The phylogenetic classification performed in the current study demonstrated that the most representative groups observed among swine Escherichia coli isolates were B1 and D, while other studies with human isolates showed groups A and B2 as the most prevalents (Picard et al. 1991). Strains of human origin are expected to be in the B2 E. coli group. Animal's strains are more resistant to antibiotics, less virulent and classified in non B2 groups (Sabaté et al. 2008). These differences may also be correlated to geographical variations, individual characteristics of the hosts and due to the insufficiency of studies involving phylogenetic analyses of swine samples and also the lack of standard reference strains of natural populations (Escherichia coli Reference Collection).
The urine's phylogenetic classification, small intestine, fecal and tissue isolates compared to the presence or absence of virulence factors by mPCR is described in Table 1. From 152 E. coli isolates tested by mPCR, 51% (77) were positive for at least one of the virulence factors, while phylogenetic characterization found 42% (65) in of isolates in group B1, 31% (47) in D 14% (21) in A and 13% (19) in group B2.
The majority of urine isolates (62.8%) were negative for virulence factors when tested by mPCR, which is consistent with previous findings (Costa et al. 2008). The remaining 37.1% (26/70) were positive for one or more virulence factors, 20% of these (14/70) were classified as UPEC, 12.8% (9/70) as both UPEC and ETEC and 5.8% (4/70) as ETEC (Fig.1A). In the phylogenetic grouping, 55.8% (39/70) were classified into groups B2 and D, of which 45.8% (32/70) were classified as group D. The 44.2% (31/70) remaining ones were classified as either group A or B1 (23/70). From the 31 samples phylogenetically classified as commensals, 29% (9/31) contained one or more virulence factors using mPCR, while out of the 39 samples considered pathogenic, 53.8% (21/39) did not show any virulence gene (P<0.05).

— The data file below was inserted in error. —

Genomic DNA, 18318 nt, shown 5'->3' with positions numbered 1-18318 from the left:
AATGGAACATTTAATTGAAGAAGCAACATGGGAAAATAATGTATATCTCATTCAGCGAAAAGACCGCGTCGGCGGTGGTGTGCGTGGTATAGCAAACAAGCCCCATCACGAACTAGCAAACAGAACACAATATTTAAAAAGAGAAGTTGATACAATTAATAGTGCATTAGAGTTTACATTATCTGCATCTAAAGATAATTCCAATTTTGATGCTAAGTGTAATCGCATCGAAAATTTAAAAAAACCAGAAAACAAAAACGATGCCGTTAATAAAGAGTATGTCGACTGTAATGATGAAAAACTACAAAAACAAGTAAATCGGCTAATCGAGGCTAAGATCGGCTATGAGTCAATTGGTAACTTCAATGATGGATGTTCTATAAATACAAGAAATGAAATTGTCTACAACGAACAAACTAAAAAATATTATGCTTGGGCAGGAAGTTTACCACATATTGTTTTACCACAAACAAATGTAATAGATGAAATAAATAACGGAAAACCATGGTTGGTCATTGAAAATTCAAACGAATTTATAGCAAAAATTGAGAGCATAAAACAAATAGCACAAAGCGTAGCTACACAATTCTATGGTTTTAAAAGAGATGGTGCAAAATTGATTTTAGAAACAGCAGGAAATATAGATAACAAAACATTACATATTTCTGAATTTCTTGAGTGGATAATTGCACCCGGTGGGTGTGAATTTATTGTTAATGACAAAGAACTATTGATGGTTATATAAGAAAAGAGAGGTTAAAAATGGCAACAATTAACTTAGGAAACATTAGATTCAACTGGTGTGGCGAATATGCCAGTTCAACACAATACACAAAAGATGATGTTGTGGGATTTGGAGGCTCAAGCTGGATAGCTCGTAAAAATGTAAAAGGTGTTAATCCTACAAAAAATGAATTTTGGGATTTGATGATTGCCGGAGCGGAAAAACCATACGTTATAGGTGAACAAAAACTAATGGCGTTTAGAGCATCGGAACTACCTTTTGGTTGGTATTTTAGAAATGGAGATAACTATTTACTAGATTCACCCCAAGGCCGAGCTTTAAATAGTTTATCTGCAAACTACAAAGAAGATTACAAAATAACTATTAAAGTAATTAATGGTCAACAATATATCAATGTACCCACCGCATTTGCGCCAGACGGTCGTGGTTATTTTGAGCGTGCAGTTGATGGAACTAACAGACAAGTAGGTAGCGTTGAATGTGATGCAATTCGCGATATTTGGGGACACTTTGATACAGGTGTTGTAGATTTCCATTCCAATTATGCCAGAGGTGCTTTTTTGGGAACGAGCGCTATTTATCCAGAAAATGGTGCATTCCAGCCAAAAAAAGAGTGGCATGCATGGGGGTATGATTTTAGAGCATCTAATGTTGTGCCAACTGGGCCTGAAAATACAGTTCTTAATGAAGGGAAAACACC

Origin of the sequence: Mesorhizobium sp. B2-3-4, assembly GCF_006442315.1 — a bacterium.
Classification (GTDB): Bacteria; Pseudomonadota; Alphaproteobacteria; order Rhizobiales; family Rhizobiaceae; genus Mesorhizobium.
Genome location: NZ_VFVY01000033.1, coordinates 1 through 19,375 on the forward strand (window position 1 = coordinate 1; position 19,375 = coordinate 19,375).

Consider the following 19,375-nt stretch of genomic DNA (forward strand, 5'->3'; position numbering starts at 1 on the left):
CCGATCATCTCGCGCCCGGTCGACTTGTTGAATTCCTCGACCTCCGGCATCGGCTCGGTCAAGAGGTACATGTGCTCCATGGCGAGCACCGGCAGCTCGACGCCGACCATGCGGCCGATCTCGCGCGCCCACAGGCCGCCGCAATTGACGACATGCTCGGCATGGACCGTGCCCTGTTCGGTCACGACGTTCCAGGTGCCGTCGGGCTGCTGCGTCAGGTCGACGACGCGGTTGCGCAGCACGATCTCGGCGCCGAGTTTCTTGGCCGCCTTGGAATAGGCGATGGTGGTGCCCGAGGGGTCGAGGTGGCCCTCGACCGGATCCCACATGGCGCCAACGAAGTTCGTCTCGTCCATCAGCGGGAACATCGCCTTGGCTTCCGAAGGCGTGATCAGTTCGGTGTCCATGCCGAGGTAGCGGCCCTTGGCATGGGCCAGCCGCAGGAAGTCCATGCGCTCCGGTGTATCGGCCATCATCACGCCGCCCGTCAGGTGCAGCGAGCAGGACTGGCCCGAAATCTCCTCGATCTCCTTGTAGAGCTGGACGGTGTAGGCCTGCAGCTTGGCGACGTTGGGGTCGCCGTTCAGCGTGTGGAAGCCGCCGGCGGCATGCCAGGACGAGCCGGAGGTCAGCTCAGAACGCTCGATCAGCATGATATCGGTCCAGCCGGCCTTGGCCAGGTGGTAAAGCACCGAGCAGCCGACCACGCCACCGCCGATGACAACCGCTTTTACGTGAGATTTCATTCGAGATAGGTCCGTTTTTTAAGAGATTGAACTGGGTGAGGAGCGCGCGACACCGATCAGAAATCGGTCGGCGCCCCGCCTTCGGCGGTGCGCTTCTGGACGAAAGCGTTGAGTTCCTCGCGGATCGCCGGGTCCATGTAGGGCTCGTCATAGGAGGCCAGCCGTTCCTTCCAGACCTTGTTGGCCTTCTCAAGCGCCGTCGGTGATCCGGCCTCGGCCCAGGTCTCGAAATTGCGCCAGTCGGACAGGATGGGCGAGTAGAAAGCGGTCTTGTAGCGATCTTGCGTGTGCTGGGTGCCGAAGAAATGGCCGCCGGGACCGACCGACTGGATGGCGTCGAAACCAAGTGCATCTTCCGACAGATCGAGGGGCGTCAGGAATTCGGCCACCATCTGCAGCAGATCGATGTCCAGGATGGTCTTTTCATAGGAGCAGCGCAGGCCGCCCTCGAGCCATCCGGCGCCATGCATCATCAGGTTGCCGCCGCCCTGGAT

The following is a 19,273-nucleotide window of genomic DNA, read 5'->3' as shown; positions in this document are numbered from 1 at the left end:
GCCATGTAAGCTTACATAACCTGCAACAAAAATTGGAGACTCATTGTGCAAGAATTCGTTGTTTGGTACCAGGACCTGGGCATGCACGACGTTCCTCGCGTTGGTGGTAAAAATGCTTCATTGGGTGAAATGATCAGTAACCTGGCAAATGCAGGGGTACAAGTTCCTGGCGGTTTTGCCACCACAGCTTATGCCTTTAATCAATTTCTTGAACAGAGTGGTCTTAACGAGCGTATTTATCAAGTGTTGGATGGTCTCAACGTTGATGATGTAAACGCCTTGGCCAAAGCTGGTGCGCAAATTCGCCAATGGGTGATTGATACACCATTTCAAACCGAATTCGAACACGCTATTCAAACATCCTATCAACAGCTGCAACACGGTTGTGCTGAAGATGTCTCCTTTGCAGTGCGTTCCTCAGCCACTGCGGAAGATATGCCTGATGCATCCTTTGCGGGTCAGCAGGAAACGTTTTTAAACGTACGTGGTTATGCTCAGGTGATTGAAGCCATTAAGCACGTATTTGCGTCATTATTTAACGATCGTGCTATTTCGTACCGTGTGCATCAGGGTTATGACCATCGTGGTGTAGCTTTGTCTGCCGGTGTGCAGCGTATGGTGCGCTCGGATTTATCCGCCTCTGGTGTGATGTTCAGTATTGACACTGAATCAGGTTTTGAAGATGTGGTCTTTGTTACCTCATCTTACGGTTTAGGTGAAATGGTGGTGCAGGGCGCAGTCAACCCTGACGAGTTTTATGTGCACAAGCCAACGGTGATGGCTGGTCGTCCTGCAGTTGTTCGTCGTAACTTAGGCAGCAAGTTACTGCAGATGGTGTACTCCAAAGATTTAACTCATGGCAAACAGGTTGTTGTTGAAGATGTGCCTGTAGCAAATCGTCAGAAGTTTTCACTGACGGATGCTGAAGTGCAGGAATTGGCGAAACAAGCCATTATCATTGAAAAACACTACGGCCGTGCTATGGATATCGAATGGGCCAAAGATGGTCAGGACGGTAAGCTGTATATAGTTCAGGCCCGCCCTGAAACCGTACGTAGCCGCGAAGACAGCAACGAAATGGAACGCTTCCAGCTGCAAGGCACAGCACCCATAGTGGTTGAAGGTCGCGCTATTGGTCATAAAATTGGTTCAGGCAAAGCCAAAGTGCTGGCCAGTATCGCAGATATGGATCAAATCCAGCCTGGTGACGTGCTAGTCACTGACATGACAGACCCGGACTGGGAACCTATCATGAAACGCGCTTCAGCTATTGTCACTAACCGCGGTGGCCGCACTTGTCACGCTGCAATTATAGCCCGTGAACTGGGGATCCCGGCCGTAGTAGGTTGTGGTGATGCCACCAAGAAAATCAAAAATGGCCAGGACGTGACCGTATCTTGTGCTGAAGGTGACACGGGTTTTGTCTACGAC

Seventy one per cent (25/35) of fecal samples analyzed, contained one or more ETEC virulence factors (Fig.1B). In the phylogenetic analysis, the most abundant group was B1, followed by B2, A and D, respectively. Studies carried out with E. coli from fecal samples of several domestic animal species found pylogroups A, B1 and D were prevalent, but in swine no virulence genes were associated (Unno et al. 2009). The same author report that major phylogroup found in feces were A group. The same results were described for swine feces in Brazil by Carlos et al. (2010) that suggest B1 group as the most environmental resistant group of E. coli.
Seventy four per cent (26/35) of samples were classified as commensals, of which 38.4% (10/26) did not show any virulence factor by mPCR (Table 1). Accordly, Chapman et al. (2006) in swine, the most commensal strains belonged to groups A and B1, with occasional predominance of phylogroup A (Schierack et al. 2007). In another study from commensal samples the phylogenetic groups A and B1 were prevalent, but ampicillin treatment led to a shift in the composition of the fecal E. coli population, with selection for ampicillin-resistant strains belonging to phylogroup A (Bibbal et al. 2009). In contrast with the most of the studies, group B2 clones were most frequently isolated, followed by group A, D, and B1 clones isolates from E. coli microflora of wild boars (Schierack et al. 2009).